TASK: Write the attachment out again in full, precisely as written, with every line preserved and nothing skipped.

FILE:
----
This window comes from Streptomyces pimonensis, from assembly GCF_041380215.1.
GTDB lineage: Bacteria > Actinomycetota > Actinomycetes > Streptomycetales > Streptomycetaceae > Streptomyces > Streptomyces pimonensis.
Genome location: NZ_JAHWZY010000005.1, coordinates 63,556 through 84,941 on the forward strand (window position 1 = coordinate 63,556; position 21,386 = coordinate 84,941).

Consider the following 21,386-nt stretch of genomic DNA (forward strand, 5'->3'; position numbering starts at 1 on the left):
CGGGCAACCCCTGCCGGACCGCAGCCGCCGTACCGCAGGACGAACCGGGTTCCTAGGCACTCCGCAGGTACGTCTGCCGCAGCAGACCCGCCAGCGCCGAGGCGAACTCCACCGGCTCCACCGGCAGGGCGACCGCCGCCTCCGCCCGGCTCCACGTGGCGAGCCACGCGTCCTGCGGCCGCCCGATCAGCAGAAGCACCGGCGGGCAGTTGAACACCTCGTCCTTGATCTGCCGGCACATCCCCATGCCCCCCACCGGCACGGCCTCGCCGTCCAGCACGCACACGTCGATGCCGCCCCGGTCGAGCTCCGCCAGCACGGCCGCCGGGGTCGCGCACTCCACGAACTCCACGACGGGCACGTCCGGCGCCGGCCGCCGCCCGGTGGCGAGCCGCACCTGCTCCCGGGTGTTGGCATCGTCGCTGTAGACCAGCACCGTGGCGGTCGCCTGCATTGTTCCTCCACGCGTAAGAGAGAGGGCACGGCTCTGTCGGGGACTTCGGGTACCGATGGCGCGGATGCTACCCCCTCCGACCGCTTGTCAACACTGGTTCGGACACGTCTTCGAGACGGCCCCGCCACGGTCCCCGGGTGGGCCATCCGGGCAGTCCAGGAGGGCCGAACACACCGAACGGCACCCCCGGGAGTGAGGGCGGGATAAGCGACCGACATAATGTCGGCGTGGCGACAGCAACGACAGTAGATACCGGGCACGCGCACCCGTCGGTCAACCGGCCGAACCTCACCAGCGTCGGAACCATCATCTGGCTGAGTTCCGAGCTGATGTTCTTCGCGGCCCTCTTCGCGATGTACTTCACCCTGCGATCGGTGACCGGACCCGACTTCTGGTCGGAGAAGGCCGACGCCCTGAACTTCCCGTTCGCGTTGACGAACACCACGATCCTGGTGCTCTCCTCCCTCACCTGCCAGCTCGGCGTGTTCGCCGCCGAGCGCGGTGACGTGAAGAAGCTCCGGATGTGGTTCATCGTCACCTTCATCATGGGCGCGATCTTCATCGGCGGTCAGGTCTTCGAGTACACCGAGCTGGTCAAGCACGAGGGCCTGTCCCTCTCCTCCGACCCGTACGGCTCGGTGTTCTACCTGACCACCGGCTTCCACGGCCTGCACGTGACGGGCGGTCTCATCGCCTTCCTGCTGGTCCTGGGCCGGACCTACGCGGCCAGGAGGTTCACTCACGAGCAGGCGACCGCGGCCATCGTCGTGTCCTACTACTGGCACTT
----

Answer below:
This window comes from Streptomyces pimonensis, from assembly GCF_041380215.1.
GTDB lineage: Bacteria > Actinomycetota > Actinomycetes > Streptomycetales > Streptomycetaceae > Streptomyces > Streptomyces pimonensis.
Genome location: NZ_JAHWZY010000005.1, coordinates 63,556 through 84,941 on the forward strand (window position 1 = coordinate 63,556; position 21,386 = coordinate 84,941).

Consider the following 21,386-nt stretch of genomic DNA (forward strand, 5'->3'; position numbering starts at 1 on the left):
CGGGCAACCCCTGCCGGACCGCAGCCGCCGTACCGCAGGACGAACCGGGTTCCTAGGCACTCCGCAGGTACGTCTGCCGCAGCAGACCCGCCAGCGCCGAGGCGAACTCCACCGGCTCCACCGGCAGGGCGACCGCCGCCTCCGCCCGGCTCCACGTGGCGAGCCACGCGTCCTGCGGCCGCCCGATCAGCAGAAGCACCGGCGGGCAGTTGAACACCTCGTCCTTGATCTGCCGGCACATCCCCATGCCCCCCACCGGCACGGCCTCGCCGTCCAGCACGCACACGTCGATGCCGCCCCGGTCGAGCTCCGCCAGCACGGCCGCCGGGGTCGCGCACTCCACGAACTCCACGACGGGCACGTCCGGCGCCGGCCGCCGCCCGGTGGCGAGCCGCACCTGCTCCCGGGTGTTGGCATCGTCGCTGTAGACCAGCACCGTGGCGGTCGCCTGCATTGTTCCTCCACGCGTAAGAGAGAGGGCACGGCTCTGTCGGGGACTTCGGGTACCGATGGCGCGGATGCTACCCCCTCCGACCGCTTGTCAACACTGGTTCGGACACGTCTTCGAGACGGCCCCGCCACGGTCCCCGGGTGGGCCATCCGGGCAGTCCAGGAGGGCCGAACACACCGAACGGCACCCCCGGGAGTGAGGGCGGGATAAGCGACCGACATAATGTCGGCGTGGCGACAGCAACGACAGTAGATACCGGGCACGCGCACCCGTCGGTCAACCGGCCGAACCTCACCAGCGTCGGAACCATCATCTGGCTGAGTTCCGAGCTGATGTTCTTCGCGGCCCTCTTCGCGATGTACTTCACCCTGCGATCGGTGACCGGACCCGACTTCTGGTCGGAGAAGGCCGACGCCCTGAACTTCCCGTTCGCGTTGACGAACACCACGATCCTGGTGCTCTCCTCCCTCACCTGCCAGCTCGGCGTGTTCGCCGCCGAGCGCGGTGACGTGAAGAAGCTCCGGATGTGGTTCATCGTCACCTTCATCATGGGCGCGATCTTCATCGGCGGTCAGGTCTTCGAGTACACCGAGCTGGTCAAGCACGAGGGCCTGTCCCTCTCCTCCGACCCGTACGGCTCGGTGTTCTACCTGACCACCGGCTTCCACGGCCTGCACGTGACGGGCGGTCTCATCGCCTTCCTGCTGGTCCTGGGCCGGACCTACGCGGCCAGGAGGTTCACTCACGAGCAGGCGACCGCGGCCATCGTCGTGTCCTACTACTGGCACTT